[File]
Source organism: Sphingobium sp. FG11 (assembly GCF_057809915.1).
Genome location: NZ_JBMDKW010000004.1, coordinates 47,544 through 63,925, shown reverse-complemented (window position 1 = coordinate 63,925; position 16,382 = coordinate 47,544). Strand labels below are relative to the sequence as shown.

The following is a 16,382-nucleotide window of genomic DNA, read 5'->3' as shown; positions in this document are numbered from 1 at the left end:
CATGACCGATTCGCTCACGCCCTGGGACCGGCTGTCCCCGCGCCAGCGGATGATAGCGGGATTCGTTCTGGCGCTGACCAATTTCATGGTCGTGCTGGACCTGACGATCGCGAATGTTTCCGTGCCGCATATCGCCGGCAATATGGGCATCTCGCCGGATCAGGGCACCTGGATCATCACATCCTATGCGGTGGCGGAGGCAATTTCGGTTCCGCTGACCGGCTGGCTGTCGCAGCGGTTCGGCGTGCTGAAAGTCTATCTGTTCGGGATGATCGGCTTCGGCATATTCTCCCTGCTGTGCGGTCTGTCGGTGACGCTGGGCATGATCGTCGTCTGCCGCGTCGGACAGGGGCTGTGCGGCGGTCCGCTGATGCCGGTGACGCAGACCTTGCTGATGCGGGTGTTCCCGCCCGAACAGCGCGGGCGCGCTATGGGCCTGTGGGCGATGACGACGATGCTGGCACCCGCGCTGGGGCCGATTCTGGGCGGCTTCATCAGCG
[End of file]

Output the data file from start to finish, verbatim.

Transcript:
Source organism: Sphingobium sp. FG11 (assembly GCF_057809915.1).
Genome location: NZ_JBMDKW010000004.1, coordinates 47,544 through 63,925, shown reverse-complemented (window position 1 = coordinate 63,925; position 16,382 = coordinate 47,544). Strand labels below are relative to the sequence as shown.

The following is a 16,382-nucleotide window of genomic DNA, read 5'->3' as shown; positions in this document are numbered from 1 at the left end:
CATGACCGATTCGCTCACGCCCTGGGACCGGCTGTCCCCGCGCCAGCGGATGATAGCGGGATTCGTTCTGGCGCTGACCAATTTCATGGTCGTGCTGGACCTGACGATCGCGAATGTTTCCGTGCCGCATATCGCCGGCAATATGGGCATCTCGCCGGATCAGGGCACCTGGATCATCACATCCTATGCGGTGGCGGAGGCAATTTCGGTTCCGCTGACCGGCTGGCTGTCGCAGCGGTTCGGCGTGCTGAAAGTCTATCTGTTCGGGATGATCGGCTTCGGCATATTCTCCCTGCTGTGCGGTCTGTCGGTGACGCTGGGCATGATCGTCGTCTGCCGCGTCGGACAGGGGCTGTGCGGCGGTCCGCTGATGCCGGTGACGCAGACCTTGCTGATGCGGGTGTTCCCGCCCGAACAGCGCGGGCGCGCTATGGGCCTGTGGGCGATGACGACGATGCTGGCACCCGCGCTGGGGCCGATTCTGGGCGGCTTCATCAGCG